Just like the int data type, char can be signed (range from -128 to +127) or unsigned (0 to 255). C stores the binary equivalent of the Unicode/ASCII value of any character that we type. In our above example, the char group will be stored as a value ‘066’.

You can think of char also as an int value, as char takes int values too. The importance of signed and unsigned comes when you store an int between the specified range in a char.

Here is an example to help understand signed and unsigned chars better –

signed char char1 = -127;
unsigned char char2 = -127;
printf("char1 is %d, char2 is %d", char1, char2);

Note that since we are taking in int values, we will print as %d and not %c. Since char1 is signed, the printf will give value as -127. However, char2 is unsigned, which means the range is from 0 to 255, -127 is out of range. So, it will print 129. Same way, if you assign char2 as -1, you will get a value of 255.

Derived Data Types

Array, pointers, struct, and union are the derived data types in C.


Same as any other language, Array in C stores multiple values of the same data type. That means we can have an array of integers, chars, floats, doubles, etc

int numbers[] = ;
double marks[7];
float interest[5] = ;

The array needs to be either initialized, or the size needs to be specified during the declaration.

To understand one-dimensional Array operations, let us go through the following simple code –

int main(void) {
 // declare array with maximum 5 values
 int marks[5];
 // get the size of the array
 int noOfSubjects = sizeof(marks)/sizeof(int);
 // let us get the inputs from user
 for(int i=0; i<noOfSubjects; i++)
 printf("\nEnter marks "); 
 scanf("%d", &marks[i]);
 double average;
 double sum = 0;
 // fetch individual array elements
 for(int i=0; i<noOfSubjects; i++)
 // let us print the average of marks
 average = sum/noOfSubjects;
 printf("\nAverage marks = %lf", average);
 return 0;

Few points to note here:

  • If we don’t enter any value for marks, marks[i] will have defaulted to zero.
  • If the sum is an int, sum/noOfSubjects will round off the average to nearest value and print only the value before decimal (even though average is of double data type). We can also do type casting to avoid this.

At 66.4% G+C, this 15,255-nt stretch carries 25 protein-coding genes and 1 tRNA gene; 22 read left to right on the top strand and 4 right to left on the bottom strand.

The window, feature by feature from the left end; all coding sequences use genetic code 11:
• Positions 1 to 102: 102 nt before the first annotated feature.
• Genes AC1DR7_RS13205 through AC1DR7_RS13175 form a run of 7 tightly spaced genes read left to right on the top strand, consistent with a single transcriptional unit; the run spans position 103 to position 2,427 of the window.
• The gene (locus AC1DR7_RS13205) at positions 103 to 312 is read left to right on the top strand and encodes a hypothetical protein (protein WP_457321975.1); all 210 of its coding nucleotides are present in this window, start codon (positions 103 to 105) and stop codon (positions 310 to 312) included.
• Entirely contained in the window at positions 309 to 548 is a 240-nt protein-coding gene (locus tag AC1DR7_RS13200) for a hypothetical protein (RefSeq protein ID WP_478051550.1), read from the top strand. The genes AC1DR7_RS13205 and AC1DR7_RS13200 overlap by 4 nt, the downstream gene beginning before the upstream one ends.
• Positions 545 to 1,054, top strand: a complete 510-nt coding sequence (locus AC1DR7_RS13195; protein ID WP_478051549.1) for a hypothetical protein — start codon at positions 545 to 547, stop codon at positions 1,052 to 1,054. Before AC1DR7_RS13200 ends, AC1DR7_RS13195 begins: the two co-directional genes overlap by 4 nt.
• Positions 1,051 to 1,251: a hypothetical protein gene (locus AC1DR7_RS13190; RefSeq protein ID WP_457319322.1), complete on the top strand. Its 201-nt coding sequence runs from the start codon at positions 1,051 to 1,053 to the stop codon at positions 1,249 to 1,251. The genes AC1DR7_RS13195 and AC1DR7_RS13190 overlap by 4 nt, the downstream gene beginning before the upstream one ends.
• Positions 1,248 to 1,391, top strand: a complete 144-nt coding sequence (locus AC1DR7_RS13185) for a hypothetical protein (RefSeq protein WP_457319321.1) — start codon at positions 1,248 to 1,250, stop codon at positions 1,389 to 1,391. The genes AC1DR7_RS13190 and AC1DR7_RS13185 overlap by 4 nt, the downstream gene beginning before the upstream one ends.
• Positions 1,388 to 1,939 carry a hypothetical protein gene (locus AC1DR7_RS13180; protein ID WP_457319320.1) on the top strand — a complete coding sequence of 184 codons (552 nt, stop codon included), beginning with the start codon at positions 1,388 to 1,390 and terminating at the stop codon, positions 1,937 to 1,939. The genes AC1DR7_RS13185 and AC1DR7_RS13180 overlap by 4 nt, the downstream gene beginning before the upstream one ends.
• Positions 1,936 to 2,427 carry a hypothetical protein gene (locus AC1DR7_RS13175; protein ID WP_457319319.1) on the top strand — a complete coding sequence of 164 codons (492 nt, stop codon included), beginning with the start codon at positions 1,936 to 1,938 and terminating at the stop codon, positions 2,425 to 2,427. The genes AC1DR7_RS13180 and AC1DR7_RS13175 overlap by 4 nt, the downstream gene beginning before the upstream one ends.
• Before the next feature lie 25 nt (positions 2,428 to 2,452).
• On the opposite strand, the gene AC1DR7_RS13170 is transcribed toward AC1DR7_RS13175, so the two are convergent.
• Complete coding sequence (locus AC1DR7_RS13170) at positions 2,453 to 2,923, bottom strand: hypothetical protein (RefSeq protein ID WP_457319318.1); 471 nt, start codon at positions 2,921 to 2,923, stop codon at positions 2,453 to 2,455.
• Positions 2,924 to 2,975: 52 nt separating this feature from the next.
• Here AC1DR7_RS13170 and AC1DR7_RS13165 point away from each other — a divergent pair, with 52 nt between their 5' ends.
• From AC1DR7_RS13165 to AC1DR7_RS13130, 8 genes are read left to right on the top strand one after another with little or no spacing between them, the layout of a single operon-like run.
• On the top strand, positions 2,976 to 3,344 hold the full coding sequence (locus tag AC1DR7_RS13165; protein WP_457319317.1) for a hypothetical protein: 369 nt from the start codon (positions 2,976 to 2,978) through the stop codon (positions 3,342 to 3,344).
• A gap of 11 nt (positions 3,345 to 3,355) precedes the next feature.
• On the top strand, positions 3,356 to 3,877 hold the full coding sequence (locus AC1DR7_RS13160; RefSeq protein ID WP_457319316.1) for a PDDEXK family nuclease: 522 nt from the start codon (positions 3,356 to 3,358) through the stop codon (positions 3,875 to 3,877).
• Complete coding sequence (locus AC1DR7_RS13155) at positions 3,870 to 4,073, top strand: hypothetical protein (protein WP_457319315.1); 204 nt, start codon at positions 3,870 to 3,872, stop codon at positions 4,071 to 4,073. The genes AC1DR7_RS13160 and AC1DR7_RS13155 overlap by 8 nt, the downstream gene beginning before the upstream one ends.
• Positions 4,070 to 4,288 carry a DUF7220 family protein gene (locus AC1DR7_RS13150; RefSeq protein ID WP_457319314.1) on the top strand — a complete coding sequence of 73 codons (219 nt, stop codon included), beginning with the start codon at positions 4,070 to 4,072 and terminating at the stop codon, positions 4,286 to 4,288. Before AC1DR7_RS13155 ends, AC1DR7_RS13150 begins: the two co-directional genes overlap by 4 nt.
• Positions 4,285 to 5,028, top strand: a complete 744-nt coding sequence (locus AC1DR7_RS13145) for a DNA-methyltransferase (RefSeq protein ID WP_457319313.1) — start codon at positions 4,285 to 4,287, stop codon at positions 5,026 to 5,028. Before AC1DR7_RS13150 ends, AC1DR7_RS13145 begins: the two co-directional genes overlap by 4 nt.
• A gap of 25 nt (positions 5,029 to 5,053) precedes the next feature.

• Each element in the array is filled by using marks[i], where I correspond to the respective element. Same way, to fetch the data, we again loop through the array using marks[i] to get individual elements.
  • sum += marks[i]; is same as writing sum = sum + marks[i];

In C, arrays can be multi-dimensional. For simplicity, we will restrict to a two-dimensional array.

dataType arrayName [rows][columns];

For example,

int matrix1[3][5] = {
 , //first row with index 0
 , // second row with index 1
 // third row with index 2

The index starts with 0 for both rows and columns. For example –

matrix1[0][0] will be 1.
matrix1[1][1] will be 12.
matrix1[2][2] will be 23.
matrix1[2][4] will be 25.

If you have to access these values through a program, you will need two loop counters, the outer one for the rows, and the inner one for the columns.


Pointers are considered by many to be complex in C, but that is not the case. Simply put, a pointer is just a variable that stores the address of another variable. A pointer can store the address of variables of any data types. This allows for dynamic memory allocation in C. Pointers also help in passing variables by reference.

The pointer is defined by using a ‘*’operator. For example –

int *ptr;

This indicates ptr stores an address and not a value. To get the address of the variable, we use the dereference operator ‘&.’ The size of a pointer is 2 bytes. Pointers cannot be added, multiplied, or divided. However, we can subtract them. This will help us know the number of elements present between the two subtracted pointers. Here is a simple program that illustrates pointer –

int main(void) {
 int *ptr1;
 int *ptr2;
 int a = 5;
 int b = 10;
 /* address of a is assigned to ptr1*/
 ptr1 = &a;
 /* address of b is assigned to ptr2*/
 ptr2 = &b;
 /* display value of a and b using pointer variables */
 printf("%d", *ptr1); //prints 5
 printf("\n%d", *ptr2); //prints 10 
 //print address of a and b
 printf("\n%d", ptr1); // prints address like -599163656
 printf("\n%d", ptr2); // prints address like -599163652
 // pointer subtraction
 int minus = ptr2 - ptr1;
 printf("\n%d", minus); // prints the difference (in this case 1)
return 0;


A struct is a composite structure that can contain variables of different data types. For example, all the student data that we declared earlier in basic data types can be put under one structure. Instead of having the information scattered, when we give it a structure, it is easier to store information about more students.

typedef struct{
char name[25];
int id;
char group;
float marks[5];
double interest;

A structure can be created outside the main method as well as inside, just before creating the variable to use it.